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Poetry Terms/ Notes 9 th grade Mrs. Cook We dont read and write poetry because its cute. We read and write poetry because we are members of the human race.

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Presentation on theme: "Poetry Terms/ Notes 9 th grade Mrs. Cook We dont read and write poetry because its cute. We read and write poetry because we are members of the human race."— Presentation transcript:

1 Poetry Terms/ Notes 9 th grade Mrs. Cook We dont read and write poetry because its cute. We read and write poetry because we are members of the human race. And the human race is filled with passion. And medicine, law, business, engineering, these are noble pursuits and necessary to sustain life. But poetry, beauty, romance, love…these are what we stay alive for. -Keating- Dead Poets Society

2 Before we begin… Prose: Any written text that is not in poetic form. Prose: Any written text that is not in poetic form. Poetry: A type of literature that expresses ideas, feelings, or tells a story in a specific form (usually using lines and stanzas). Poetry: A type of literature that expresses ideas, feelings, or tells a story in a specific form (usually using lines and stanzas). Prosody: the study of the structure of poetry. Prosody: the study of the structure of poetry. Explication: the analysis of a poem. Explication: the analysis of a poem.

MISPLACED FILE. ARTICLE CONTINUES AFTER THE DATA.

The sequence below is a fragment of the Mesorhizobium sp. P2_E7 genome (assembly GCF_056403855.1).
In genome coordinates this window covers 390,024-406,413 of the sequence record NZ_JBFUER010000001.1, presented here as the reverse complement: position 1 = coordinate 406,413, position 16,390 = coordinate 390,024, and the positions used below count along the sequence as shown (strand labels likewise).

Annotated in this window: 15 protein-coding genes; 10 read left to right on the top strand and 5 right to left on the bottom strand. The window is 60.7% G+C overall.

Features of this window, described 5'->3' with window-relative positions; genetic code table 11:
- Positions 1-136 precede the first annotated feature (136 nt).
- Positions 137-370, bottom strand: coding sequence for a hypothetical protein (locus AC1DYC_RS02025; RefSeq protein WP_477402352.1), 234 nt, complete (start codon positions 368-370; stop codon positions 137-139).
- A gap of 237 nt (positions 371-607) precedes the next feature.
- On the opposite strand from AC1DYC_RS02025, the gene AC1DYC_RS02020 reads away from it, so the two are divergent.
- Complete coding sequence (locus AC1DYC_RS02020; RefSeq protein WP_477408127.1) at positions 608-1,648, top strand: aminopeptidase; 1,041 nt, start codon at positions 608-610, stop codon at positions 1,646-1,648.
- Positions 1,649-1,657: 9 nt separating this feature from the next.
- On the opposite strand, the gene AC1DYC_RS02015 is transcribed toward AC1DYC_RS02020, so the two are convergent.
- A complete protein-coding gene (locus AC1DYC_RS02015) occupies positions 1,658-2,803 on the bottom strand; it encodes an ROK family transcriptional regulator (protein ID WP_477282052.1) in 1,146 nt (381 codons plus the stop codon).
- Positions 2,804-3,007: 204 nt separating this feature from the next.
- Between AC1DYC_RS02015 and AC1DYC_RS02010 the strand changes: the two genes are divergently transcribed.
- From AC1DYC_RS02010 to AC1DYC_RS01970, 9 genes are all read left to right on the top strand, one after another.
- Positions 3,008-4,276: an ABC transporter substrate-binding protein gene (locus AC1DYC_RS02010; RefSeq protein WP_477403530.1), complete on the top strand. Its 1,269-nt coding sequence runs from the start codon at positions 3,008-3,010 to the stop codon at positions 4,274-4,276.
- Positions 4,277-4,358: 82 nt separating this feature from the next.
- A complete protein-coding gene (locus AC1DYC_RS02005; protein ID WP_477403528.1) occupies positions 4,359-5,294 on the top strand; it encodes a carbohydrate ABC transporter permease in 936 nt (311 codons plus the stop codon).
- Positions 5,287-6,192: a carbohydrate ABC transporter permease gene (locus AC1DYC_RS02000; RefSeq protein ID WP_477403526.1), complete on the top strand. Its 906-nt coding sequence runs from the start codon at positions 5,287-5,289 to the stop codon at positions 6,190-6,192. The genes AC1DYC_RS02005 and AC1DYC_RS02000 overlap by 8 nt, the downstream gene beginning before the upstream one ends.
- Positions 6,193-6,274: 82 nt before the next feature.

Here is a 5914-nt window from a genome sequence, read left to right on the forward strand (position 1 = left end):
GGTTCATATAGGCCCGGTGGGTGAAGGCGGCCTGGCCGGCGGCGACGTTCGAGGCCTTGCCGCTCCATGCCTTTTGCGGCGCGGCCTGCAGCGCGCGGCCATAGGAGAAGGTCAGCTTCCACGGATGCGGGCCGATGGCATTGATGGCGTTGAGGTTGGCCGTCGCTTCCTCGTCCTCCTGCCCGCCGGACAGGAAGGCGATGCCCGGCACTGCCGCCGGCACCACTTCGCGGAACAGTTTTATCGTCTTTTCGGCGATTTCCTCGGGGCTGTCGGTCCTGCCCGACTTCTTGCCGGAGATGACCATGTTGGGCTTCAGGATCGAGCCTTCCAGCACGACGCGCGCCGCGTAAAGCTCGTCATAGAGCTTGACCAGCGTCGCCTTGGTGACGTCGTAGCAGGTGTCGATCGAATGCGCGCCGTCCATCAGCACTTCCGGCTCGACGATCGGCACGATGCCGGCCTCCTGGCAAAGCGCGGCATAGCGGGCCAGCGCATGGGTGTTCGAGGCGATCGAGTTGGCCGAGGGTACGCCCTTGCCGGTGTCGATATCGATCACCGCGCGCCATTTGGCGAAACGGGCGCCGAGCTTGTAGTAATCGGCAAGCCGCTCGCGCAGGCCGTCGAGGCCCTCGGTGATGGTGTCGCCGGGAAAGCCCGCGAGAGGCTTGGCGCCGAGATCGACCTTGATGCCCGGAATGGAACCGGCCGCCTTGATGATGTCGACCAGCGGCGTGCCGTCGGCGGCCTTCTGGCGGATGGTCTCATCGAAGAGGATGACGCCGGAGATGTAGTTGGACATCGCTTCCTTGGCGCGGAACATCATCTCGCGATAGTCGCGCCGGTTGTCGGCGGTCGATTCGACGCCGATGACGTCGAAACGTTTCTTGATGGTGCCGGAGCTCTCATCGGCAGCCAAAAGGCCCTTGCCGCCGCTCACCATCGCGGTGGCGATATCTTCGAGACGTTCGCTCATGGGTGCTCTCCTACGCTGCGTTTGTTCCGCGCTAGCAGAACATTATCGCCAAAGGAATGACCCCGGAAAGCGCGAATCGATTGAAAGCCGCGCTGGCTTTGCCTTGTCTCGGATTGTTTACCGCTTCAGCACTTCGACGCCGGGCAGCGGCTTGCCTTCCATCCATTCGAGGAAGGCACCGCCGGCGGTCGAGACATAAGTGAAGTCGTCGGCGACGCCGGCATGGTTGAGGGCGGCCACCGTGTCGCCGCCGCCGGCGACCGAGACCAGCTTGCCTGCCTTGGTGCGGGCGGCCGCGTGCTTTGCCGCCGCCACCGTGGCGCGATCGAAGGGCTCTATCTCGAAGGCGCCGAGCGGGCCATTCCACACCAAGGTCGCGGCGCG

3 Types of Poetry: There are several types of poetry. We will look at three. There are several types of poetry. We will look at three. Note: Many poems fit in more than one category- it is not always easy to define a poem as just one type. Note: Many poems fit in more than one category- it is not always easy to define a poem as just one type.

4 Types of Poetry: Narrative poetry: narration of an event or a story Narrative poetry: narration of an event or a story –A form of narrative poetry would be a ballad or an epic poem. –Example of a ballad: Annabel Lee and The Raven by Edgar Allan Poe –Example of an epic poem: The Odyssey, Beowulf, Dantes Inferno.

5 Types of Poetry: Lyric Poetry: Lyric Poetry: –A short poem –Usually written in first person point of view and expresses personal thoughts/feelings –Expresses an emotion or an idea or describes a scene –Are often musical

6 Lyric poetry cont. A form of lyric poetry would be an elegy or an ode. A form of lyric poetry would be an elegy or an ode. –Elegy: a poem of lamentation or sorrow. –Ode: a song-like poem that is serious, dignified, and elaborate.